IMB chair: Lack of consistency led to new baptism guideline

As a new trustee to the International Mission Board, Oklahoma pastor Winston Curtis listened attentively to the candidate consultant’s assessment of a prospective missionary couple. The staff member told how the woman had professed faith in Christ while a teenager attending a camp. She maintained her membership in a Methodist church where she had been sprinkled.

Later, while in college, she met the Southern Baptist boy who would become her husband. When the couple graduated and moved they joined a Southern Baptist church?he, by transfer of his letter from a sister Southern Baptist church, and she, by statement of her faith in Christ.

“So they go to the mission field and she’s never been baptized,” recalled Curtis, pastor of Highland Park Baptist Church in Duncan, Okla. “I thought that’s the purpose of the process,” he said, adding he wished he’d questioned the recommendation for their appointment even though he was a new trustee learning the ropes. “This is not hypothetical. They were members of a Southern Baptist church and both had signed off on the Baptist Faith and Message. So why should we require her to be biblically baptized?”

Curtis said, “My answer was that if she got saved, why did she not want to be baptized the way Jesus was baptized? I reluctantly voted for her because [at the time] I didn’t have the experience or resolve to challenge the decision.”

IMB trustee Wade Burleson pastors Emmanuel Baptist Church in Enid, Okla., 180 miles due north of Curtis’ church. In his first year as a trustee, Burleson rose to the floor of the November 2005 board meeting in Huntsville, Ala., to oppose passage of a guideline intended to help candidate consultants consistently evaluate baptism testimonies of prospective missionaries.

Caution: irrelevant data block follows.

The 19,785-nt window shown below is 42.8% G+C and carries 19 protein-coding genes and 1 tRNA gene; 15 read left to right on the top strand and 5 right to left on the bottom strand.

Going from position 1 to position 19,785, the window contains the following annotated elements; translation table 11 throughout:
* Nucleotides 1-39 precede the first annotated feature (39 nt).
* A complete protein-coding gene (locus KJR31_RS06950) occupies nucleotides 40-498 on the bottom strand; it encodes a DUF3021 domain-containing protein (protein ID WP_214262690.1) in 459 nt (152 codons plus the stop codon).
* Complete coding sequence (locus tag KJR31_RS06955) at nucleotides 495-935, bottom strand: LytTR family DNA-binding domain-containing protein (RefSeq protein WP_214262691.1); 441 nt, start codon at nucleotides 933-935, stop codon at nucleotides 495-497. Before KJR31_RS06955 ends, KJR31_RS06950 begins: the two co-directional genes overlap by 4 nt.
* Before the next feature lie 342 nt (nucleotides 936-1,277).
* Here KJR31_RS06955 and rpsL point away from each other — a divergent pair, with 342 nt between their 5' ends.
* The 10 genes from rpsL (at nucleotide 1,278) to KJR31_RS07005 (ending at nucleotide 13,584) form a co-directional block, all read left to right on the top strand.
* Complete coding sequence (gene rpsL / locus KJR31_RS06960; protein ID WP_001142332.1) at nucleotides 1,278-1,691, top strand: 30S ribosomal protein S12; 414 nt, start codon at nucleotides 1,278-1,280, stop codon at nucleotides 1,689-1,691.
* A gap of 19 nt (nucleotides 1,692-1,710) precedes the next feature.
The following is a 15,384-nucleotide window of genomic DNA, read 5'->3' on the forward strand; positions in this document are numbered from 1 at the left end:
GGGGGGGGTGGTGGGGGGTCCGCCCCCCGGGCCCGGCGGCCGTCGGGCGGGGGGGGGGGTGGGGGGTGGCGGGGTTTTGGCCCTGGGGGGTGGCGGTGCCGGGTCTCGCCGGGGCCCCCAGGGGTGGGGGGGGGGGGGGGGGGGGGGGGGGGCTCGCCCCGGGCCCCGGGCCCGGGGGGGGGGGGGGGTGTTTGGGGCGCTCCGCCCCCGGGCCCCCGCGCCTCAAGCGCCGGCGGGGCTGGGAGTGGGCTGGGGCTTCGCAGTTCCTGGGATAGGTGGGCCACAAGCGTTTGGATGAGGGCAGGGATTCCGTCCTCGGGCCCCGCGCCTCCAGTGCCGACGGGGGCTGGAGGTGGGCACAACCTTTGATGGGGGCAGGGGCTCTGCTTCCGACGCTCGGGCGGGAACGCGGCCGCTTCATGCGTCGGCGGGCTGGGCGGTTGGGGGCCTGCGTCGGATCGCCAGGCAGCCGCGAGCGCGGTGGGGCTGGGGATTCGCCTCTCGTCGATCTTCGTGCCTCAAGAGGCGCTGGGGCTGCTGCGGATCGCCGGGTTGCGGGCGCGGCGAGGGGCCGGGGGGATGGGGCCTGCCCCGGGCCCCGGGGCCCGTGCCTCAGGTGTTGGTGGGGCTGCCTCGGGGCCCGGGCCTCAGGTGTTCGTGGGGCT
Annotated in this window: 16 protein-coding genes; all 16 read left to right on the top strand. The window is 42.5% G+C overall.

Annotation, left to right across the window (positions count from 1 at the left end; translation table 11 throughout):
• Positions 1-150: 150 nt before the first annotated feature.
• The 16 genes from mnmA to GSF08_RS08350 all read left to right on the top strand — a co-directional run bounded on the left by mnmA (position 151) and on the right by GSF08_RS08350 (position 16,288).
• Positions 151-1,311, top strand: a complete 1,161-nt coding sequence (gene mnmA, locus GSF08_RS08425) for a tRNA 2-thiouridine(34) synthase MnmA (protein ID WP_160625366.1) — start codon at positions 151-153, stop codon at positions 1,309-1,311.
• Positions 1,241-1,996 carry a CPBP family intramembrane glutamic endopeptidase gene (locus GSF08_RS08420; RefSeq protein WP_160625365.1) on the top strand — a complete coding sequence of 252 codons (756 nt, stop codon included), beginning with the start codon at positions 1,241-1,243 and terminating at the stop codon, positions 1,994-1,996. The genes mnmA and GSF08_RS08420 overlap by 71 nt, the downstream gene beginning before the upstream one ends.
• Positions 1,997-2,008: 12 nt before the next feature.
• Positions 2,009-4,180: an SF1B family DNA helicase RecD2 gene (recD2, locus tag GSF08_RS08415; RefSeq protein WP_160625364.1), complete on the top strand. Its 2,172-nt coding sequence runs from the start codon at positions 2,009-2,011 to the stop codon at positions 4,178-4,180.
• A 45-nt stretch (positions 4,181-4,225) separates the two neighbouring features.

[This issue] “violates convictions I have as a third-generation Southern Baptist pastor,” said Burleson, concerned that what was approved as a guideline might become a policy. Like Curtis, he too made a decision based on his experience with a prospective missionary yet to be appointed.

“A Muslim man, converted in Israel, baptized in the Jordan, came to my church. We examined his faith. We examined his baptism. He affirmed our doctrinal statement?the Baptist Faith and Message, and is now a member of our church making application to be a missionary for the IMB. It is unconscionable to me that, as a member of my church with his baptism examined?and he has been scripturally baptized?that this board may take the position that he is not and he must come back to me and be baptized in my church. To me that violates every principle of the autonomy of the local church and what we believe to be biblical, scriptural baptism.”

Whether it’s the couple already serving on a mission field or the converted Muslim anticipating mission service, at some point a local Southern Baptist church decided if each missionary candidate’s profession of faith and subsequent baptism aligned with Scripture as interpreted in the Baptist Faith and Message.

The IMB guideline specifies:

?immersion as the proper method of baptism, thus rejecting sprinkling;

?a repenting individual professing faith in Jesus Christ as Lord and Savior as the proper candidate for baptism, thus rejecting infant baptism;

?the purely emblematic nature of baptism as a testimony to one’s profession of faith as commanded and modeled by Jesus as the purpose of baptism, thus rejecting the view that baptism saves or is regenerative; and

?the proper administrator of the ordinance of baptism is a local church that practices believer’s baptism by immersion alone, does not view it as sacramental or regenerative, and embraces the doctrine of eternal security.

“This is a thorough process that we take very seriously because these potential missionaries will be guiding our work around the world,” stated IMB trustee chairman Thomas Hatley of Rogers, Ark., regarding the process by which trustees review the lives, ministries, callings, testimonies and core beliefs of candidates recommended by staff consultants. “

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